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Is it mandatory to use the word the in the following sentence?

Here is the example:

  • Yesterday, my grandfather was admitted to hospital. Doctors are trying their best to save his life. (The) doctors said it will take more than fifteen days to be fully fit.

I know it is more usual to use they instead of (the) doctors in the beginning of the third sentence but I just want to know if it is mandatory to put the word the in similar circumstances. Can anyone please answer this?

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  • If the first group of doctors is the same as the second, you should definitely use the. – Peter Shor Apr 8 '18 at 16:56
  • Thank you, but don't you think that the first sentence should contain the word "the"? I mean shouldn't the first sentence be "The doctors are trying their best to save his life"? Because I think without "the" it could mean doctors in general, not only the doctors of the hospital. So I think I should write in the following way- Yesterday, my grandfather was admitted to hospital. 'The' doctors are trying their best to save his life. 'They' said it will take more than fifteen days to be fully fit. Am I right? – user282192 Apr 8 '18 at 16:58
  • I would use "the doctors" in the first mention, with the explanation for English learners that, though it isn't referring to doctors who have been mentioned previously, in the context of a person in the hospital it's already understood that doctors are involved in the patient's care, and this refers to those doctors. – Green Grasso Holm Apr 8 '18 at 17:47
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The definite article should be used in your sentence because the doctors you are talking about are either on the staff in the hospital, or those that you have talked to (those in the hospital or just the doctors you know):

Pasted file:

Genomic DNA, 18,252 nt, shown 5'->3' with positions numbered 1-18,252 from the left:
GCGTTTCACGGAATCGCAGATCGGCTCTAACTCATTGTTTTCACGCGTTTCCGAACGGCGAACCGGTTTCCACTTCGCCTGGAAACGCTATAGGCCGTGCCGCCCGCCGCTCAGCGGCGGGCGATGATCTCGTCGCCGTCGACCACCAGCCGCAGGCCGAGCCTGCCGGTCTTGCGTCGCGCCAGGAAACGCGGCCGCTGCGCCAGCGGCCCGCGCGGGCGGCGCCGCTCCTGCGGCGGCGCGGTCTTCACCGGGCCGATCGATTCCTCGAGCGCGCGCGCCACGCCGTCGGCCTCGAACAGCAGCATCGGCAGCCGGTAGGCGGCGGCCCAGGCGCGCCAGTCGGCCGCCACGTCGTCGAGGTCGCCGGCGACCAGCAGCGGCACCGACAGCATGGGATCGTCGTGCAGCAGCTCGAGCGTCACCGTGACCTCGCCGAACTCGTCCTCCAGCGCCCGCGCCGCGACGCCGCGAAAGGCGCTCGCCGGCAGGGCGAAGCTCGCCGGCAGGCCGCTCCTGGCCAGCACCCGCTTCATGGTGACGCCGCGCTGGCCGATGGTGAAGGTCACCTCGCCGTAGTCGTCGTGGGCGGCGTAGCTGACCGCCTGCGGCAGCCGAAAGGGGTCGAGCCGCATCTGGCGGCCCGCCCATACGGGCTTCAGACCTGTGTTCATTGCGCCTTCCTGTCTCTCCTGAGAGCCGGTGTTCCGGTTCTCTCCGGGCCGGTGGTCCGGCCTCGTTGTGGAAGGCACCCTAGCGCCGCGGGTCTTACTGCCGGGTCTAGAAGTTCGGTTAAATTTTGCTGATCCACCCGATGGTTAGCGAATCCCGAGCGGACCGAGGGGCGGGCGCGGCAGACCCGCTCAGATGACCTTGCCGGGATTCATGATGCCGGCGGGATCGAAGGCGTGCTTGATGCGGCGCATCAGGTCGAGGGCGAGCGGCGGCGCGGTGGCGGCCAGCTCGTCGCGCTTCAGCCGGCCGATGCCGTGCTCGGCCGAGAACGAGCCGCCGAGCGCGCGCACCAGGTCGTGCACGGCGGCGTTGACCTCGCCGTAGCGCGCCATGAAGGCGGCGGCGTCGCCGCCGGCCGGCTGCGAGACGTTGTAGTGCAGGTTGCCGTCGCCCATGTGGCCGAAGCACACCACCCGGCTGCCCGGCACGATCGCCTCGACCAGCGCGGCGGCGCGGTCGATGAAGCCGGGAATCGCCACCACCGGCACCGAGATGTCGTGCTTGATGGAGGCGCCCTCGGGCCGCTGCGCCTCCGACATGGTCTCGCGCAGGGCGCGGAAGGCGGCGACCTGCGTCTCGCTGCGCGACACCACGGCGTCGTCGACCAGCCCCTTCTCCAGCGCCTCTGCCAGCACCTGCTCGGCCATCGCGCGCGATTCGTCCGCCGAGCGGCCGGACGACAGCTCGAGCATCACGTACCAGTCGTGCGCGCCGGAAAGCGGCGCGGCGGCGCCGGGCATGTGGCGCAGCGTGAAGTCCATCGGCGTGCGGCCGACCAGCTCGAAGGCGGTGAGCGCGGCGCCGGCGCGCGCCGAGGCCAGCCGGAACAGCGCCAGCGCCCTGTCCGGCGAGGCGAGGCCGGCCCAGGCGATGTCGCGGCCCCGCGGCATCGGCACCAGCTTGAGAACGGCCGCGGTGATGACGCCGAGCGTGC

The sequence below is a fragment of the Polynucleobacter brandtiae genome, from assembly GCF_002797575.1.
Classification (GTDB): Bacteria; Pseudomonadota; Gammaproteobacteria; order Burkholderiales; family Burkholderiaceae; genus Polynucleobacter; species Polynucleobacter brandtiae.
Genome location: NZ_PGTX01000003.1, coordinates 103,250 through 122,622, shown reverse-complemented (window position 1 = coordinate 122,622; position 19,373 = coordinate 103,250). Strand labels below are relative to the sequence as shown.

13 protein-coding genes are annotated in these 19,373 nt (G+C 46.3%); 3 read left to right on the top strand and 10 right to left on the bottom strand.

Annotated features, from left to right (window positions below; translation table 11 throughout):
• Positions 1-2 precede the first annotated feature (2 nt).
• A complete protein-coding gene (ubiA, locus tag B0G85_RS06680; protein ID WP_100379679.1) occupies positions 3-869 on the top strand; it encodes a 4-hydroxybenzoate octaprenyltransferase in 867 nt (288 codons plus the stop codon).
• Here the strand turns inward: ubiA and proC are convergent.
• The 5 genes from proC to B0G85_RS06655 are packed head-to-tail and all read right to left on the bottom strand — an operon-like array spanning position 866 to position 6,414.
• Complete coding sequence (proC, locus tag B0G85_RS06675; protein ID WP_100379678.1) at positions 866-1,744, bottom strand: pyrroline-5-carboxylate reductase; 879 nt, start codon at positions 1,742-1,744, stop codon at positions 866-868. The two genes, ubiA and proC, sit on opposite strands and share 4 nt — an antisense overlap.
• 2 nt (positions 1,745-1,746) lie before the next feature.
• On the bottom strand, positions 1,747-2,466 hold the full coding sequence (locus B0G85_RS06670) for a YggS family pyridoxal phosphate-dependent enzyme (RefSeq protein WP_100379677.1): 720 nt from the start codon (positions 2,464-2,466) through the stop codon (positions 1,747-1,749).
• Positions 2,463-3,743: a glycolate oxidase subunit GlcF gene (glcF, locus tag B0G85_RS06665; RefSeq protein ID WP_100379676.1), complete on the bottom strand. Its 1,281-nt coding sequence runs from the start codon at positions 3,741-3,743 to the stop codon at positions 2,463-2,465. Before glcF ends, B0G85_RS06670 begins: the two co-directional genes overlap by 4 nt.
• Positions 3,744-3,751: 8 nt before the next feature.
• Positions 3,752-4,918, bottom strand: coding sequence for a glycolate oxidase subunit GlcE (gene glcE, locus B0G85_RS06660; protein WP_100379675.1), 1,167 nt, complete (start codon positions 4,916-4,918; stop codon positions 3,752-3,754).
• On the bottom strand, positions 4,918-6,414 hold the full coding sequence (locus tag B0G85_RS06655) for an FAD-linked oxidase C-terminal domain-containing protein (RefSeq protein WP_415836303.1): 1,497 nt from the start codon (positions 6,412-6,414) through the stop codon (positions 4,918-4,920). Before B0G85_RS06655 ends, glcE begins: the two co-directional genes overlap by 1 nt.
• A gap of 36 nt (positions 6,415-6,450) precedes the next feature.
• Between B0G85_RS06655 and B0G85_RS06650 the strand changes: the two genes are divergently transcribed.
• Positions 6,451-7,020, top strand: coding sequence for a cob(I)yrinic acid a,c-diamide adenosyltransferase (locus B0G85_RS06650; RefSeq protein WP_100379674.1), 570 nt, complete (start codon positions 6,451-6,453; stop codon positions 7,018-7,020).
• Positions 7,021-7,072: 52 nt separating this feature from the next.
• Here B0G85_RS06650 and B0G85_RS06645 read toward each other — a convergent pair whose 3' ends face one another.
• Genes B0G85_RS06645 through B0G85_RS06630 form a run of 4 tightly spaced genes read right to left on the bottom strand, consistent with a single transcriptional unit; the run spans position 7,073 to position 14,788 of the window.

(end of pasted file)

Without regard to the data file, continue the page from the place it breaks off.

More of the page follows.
Yesterday, my grandfather was admitted to hospital. The doctors (of the hospital he is in now) are trying their best to save his life. The doctors (whom we talked to) said it would take more than fifteen days for him (my grandad) to be fully fit.

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As mentioned by @user282192, The second sentence should read "The doctors are trying their best to save his life." That is because you are talking about a specific group of doctors, and they are the subject.

"The doctors" is a noun group. The article "the" is a quantifier and it adds specificity to the noun, "doctors," so it's clear that you are talking about the specific group of doctors trying to save your grandfather's life, and not just doctors in general.

Since I'm assuming that the doctors trying to save your grandfather's life are the same ones advising him/you about his recovery, you don't need to completely re-introduce the subject in the third sentence. Here, it would be perfectly correct to use "They" instead of "The doctors."

Because the 2nd and 3rd sentences are constructed in a similar (parallel) way, it's still clear who the subject is, even if you use a general pronoun. It wouldn't technically be grammatically incorrect to use "The doctors" here again, but it sounds repetitive, and if I were proofreading this passage, I would suggest using "They" over "The doctors" to avoid repetition.

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